A couple of weeks ago, I read in a magazine that successful Mad Men actress January Jones was told by her ex-boyfriend Ashton Kutcher (now married to the impossibly youthful Demi Moore – do try to keep up) that she would never make it as an actress. Last week, I heard on the radio that mega successful entertainer Lady Gaga was told by an ex-boyfriend that she would never make it as a singer or win a Grammy (she has won 2 Grammys so far).
This week, a young academic told me that her line manager had told her she would never get promoted. (The young woman is extraordinarily determined, feisty, intelligent and, as her manager will see, she will catch him up and pass him before he knows what hit him.)
The federal government have released their discussion paper on performance funding for universities: http://www.deewr.gov.au/HigherEducation/Documents/HIEDPerformanceFunding...
Overall, it raises lots of pertinent questions and had it not been released just before Christmas Eve to a change weary sector, it might have provided the opportunity for the sector to have genunine input into how teaching perfromance is measured in Australia.
There’s a lot of talk about ‘alternative’ entry to university at the moment. Debate in this area always makes me smile, particularly when arguments about it are presented as if they are new.
The federal government agenda in relation to widening participation in higher education has led to some excited commentary about moving away from the traditional means of selecting students for university based on numerical, relative rankings derived from their senior high school performance.
What will Australian universities look like in 20 years?
I was asked this recently after giving a keynote address at a conference, during which I outlined the federal government agenda in relation to higher education.
It’s a difficult question to answer but I thought I’d give it a whirl as most people reading this will forget to check back in 20 years so I’m fairly certain I won’t be a laughing stock in 2029 (always a worry).
In 2029, I’ll be in my mid 60s and still working thanks to changes to superannuation laws. My children, now entering their teens, will be in their 30s. It’s hard to imagine.
Elizabeth Blackburn. Elizabeth Blackburn. Elizabeth Blackburn. They say if you repeat something thrice it might come true and it has; Professor Elizabeth Blackburn has become the first Australian woman to win a Nobel Prize. Like the luminescent fish who exist in the dark matter of the ocean and light the abyss, Elizabeth Blackburn, Nobel Laureate has put paid to 20th century nonsense about the human brain having a birthsex and the deduction arising from this faulty premise; that women do not belong in the sciences, or belong only by relative degree to men.
I am woman, hear me roar.
A conference last week on the future of the academic profession had, according to the associated website, 20 speakers, only 4 of whom were female. I would have gone, but as I prepared to register and read through the line up, I became so irritated that I decided to vote with my feet.
The report that informed the conference (written by 6 men and no women) tells a bleak story about the academic profession’s attractiveness to women.
According to the report, “a higher proportion of women than men have typically been employed as casuals, and a lower proportion have occupied tenured posts”. This is bad news, right?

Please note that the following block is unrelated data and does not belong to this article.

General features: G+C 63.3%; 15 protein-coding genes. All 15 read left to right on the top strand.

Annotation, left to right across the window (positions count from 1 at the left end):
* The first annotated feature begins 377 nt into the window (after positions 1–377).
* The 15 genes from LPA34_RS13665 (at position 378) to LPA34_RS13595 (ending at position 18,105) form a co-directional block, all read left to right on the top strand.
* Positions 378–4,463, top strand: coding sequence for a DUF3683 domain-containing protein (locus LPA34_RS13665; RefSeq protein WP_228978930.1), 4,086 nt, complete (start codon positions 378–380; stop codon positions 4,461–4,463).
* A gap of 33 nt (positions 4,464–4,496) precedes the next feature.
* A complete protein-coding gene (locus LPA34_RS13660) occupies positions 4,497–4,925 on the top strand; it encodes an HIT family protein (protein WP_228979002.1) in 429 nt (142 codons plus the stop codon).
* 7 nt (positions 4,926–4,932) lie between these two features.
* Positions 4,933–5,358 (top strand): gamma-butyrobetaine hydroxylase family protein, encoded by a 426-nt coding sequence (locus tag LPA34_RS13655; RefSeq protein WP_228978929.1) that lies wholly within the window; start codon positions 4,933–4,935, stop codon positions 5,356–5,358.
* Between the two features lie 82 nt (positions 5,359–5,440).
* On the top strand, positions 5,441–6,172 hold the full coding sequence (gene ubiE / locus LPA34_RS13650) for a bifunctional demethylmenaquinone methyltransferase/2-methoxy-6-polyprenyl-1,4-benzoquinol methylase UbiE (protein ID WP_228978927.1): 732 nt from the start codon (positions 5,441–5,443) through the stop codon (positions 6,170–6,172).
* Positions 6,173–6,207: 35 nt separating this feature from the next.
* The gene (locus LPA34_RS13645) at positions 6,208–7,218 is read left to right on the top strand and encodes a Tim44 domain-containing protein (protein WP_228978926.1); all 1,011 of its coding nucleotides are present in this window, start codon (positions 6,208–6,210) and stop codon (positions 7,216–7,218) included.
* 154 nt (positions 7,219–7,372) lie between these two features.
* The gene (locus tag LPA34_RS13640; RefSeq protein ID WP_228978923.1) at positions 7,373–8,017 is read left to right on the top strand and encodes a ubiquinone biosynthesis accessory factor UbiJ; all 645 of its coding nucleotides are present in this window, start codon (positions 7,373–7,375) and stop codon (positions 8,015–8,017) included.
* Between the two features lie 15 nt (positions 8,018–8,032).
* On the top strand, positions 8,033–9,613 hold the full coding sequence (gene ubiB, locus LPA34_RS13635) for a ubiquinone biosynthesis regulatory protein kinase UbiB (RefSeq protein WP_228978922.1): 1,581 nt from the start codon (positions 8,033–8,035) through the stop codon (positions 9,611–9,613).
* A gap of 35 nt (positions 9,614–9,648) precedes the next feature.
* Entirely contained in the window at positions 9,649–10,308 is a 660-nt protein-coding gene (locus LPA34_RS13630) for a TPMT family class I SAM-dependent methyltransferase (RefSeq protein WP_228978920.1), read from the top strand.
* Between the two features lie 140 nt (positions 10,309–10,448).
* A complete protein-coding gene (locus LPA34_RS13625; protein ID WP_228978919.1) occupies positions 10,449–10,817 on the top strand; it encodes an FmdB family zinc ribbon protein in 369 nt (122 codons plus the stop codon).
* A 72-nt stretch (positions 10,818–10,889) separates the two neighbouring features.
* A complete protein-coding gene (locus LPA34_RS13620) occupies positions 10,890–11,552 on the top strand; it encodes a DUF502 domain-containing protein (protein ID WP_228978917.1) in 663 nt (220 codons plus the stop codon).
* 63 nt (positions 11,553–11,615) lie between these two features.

The federal government has released the discussion paper that will underpin the arrangements for funding for universities for the immediate future. Mission-Based Compacts for Universities: a Framework for Discussion (http://www.deewr.gov.au/HigherEducation/Pages/Compacts.aspx)
The arrangements that result from compact agreements will have far reaching effects on individual institutions and on the Australian higher education sector as a whole.
The discussion paper is comprehensive in terms of the areas covered and issues raised.
It is particularly pleasing to see maters of transparency, duration of compacts and, in particular, consequences for failing to meet compact commitments raised. Without consequences for non-compliance, the whole exercise will be a waste of time and money, not to mention an insult to the intelligence of the Australian people.
I have been at two national forums on student engagement in the last 3 weeks - one here in Melbourne and one in New Zealand. I've been talking about student engagement for about 3 years now and was just beginning to give up hope that it would ever catch on. But catch on it appears to have done.
Its popularity is probably due in part to the federal government's stamp of approval of student engagement as a site of interest. In 2009, the Australian federal government responded to the Bradley Review of Higher Education report through the May 2009 federal budget. In their budget summary document, Transforming Australia’s Higher Education System (http://www.deewr.gov.au/HigherEducation/Pages/TransformingAustraliasHESy...), the government indicate the status of each of the specific recommendations made by the Bradley Review.
Deakin University will be making a submission to this inquiry. In preparing the submission it seems that the Senate may not have the full picture of where rural and regional students go to attend university. The Terms of Reference are restricted to:
The recent discussion paper on setting and monitoring academic standards for Australian Higher Education from the Australian Universities Quality Agency (AUQA) should have been a welcome contribution to a national discussion on this critically important topic.
It is a shame that it has come so late and at the same time that the federal government has announced there will be a new system for ensuring standards at the tertiary level.